7. Governor Baker said there should be no new taxes or fees — apparently not including T riders. The agency’s 4% cost growth is in line with the Governor’s call for a 5% increase in state spending elsewhere. So why is the MBTA Control Board subjecting T riders to a higher standard?

  8. Good transit provides many benefits to all of society — even those who never use it. Public transportation supports dense, vibrant communities where everyone has access to basic needs and the freedom to move around the region. Last winter showed us just how important the MBTA is to the entire state’s economy: without the T, all of our favorite stores, restaurants, institutions and entertainment venues would be unable to attract sufficient customers and employees. Imagine a transit system with the resources to run excellent service every day and make people actually want to use it.

  9. Traffic congestion on our streets and highways is worse than ever because of our failure to upgrade and expand the transit network. Boston EMS ambulance response times have increased 16 percent since 2009, the Boston Fire Department takes one minute longer to respond to calls, and buses spend much of their trip stuck in traffic. Only by expanding transit so it is useful for more people will we create space for essential services and emergency vehicles. Fare increases only put more cars on the road.

  10. Over 100 years after the first subway construction in Boston, the region’s poorest, most underrepresented neighborhoods still lack rapid transit access. Communities such as Chelsea, Roxbury and Mattapan have the longest trip times (often slower than walking) and least reliable bus service. These riders are also most heavily impacted by rising fares, often cutting back on groceries or skipping social events due to the cost of transportation. Special attention should be focused on bringing fast, frequent and more affordable transit to our most vulnerable riders.

  11. Riders are doing their part to support vibrant communities, reduce traffic and address climate change. We should reward - not punish - those who use the MBTA by maintaining or lowering fares across the system and investing in faster and more effective service. Our transit network is a valuable public service, not a profitable business, and it's time we started treating it like one.



Many simple changes could improve the user experience and help alleviate capacity constraints until service can be expanded. The T should experiment with several options in an effort to upgrade service and reallocate inefficiently used resources, and as alternatives to (or mitigation for) a fare increase. In other words, what improvements are we getting for the higher fees?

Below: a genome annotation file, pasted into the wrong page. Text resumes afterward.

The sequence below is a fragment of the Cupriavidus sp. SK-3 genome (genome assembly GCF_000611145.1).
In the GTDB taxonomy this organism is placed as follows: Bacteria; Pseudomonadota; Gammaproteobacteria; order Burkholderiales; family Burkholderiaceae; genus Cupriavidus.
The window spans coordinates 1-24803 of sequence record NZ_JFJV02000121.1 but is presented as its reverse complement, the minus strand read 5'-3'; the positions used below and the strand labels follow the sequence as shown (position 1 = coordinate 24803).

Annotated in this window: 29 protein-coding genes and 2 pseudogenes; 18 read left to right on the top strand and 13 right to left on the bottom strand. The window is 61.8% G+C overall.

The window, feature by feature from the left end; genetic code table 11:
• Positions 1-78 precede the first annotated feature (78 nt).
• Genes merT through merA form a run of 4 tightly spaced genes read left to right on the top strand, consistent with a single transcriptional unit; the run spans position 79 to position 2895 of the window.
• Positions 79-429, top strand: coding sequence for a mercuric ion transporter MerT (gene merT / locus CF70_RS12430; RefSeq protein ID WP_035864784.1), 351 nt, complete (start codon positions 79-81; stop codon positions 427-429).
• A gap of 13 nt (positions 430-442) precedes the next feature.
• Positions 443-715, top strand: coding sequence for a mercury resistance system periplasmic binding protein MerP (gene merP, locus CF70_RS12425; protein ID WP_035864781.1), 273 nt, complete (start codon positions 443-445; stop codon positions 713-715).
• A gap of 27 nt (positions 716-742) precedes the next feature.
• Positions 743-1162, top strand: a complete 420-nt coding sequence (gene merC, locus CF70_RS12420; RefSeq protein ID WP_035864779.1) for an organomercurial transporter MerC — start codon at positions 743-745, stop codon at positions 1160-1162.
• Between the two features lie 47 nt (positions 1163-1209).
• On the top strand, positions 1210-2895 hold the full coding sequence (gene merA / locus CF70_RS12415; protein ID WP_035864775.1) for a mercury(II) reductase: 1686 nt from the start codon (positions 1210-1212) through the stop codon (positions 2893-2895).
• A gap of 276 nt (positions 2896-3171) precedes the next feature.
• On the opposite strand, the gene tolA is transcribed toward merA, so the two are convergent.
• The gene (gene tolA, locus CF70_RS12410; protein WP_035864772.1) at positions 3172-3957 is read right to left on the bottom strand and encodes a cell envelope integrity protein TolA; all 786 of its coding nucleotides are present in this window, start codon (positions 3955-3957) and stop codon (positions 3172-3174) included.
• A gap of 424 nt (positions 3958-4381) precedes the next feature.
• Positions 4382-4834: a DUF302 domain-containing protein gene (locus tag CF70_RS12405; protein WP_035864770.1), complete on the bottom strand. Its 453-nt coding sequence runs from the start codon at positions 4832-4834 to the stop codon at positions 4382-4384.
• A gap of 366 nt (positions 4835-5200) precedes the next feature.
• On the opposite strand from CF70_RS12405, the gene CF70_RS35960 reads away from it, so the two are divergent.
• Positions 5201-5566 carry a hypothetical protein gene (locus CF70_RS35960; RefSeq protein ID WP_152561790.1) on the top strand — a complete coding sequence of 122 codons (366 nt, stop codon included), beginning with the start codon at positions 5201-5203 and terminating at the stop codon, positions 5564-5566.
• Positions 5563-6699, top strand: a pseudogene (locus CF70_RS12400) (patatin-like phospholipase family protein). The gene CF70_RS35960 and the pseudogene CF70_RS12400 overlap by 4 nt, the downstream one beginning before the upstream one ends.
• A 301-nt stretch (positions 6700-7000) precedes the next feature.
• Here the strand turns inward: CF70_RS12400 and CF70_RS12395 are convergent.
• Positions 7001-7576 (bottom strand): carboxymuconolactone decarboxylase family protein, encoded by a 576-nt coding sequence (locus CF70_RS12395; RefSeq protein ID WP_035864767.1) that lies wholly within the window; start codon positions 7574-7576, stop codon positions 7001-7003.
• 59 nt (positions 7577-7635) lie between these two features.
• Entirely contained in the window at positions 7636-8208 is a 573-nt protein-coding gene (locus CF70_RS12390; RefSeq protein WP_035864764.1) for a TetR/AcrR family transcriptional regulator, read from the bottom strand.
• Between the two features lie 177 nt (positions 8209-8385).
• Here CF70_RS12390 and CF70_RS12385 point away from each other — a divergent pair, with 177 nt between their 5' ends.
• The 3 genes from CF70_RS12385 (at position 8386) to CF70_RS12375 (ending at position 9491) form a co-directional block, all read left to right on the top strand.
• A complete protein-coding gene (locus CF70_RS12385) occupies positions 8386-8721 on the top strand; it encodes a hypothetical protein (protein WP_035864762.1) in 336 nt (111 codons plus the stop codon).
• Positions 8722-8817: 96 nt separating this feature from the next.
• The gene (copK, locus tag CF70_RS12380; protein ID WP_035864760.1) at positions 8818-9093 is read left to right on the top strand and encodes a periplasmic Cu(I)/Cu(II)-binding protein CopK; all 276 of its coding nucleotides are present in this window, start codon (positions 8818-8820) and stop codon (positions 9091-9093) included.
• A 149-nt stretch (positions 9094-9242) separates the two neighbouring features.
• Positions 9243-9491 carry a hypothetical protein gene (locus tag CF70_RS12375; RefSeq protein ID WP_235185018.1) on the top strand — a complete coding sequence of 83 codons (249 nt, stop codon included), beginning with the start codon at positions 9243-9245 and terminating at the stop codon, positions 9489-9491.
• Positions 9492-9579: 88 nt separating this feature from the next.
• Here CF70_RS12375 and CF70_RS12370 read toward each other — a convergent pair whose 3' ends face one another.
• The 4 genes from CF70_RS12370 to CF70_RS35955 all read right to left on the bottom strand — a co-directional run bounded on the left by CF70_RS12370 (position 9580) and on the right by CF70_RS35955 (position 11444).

1. Instead of a single transfer, allow unlimited transfers within 2 hours on bus, subway and Commuter Rail, to permit trips through downtown and between non-downtown points. Currently it is impossible to go from Roxbury to Chelsea, Everett to Brighton Center, or Roslindale to Brookline (just a few examples) without two fares or a very long trip with a transfer downtown. Removing the barrier would allow riders to make more efficient trips and access more jobs while increasing ridership (and revenue) and reducing congestion in the downtown transfer stations. An unlimited transfer — think of it as a 2-hour unlimited pass — is in effect on transit systems across the country such as Portland, Minneapolis and San Francisco.

  2. Implement all-door boarding on buses and trolleys. Pass users could board at any door and special fare inspectors would conduct occasional inspections, issuing a fine to riders who haven’t paid. Up to 30 percent of Green Line and bus travel time is spent sitting at stops while riders line up in the cold waiting to tap their card. Keeping buses and trolleys moving means faster service, more frequent service, more evenly spaced trains/buses, reduced fare evasion and lower operating costs. All-door boarding is now standard practice on nearly all North American light rail lines and San Francisco has expanded it to all buses.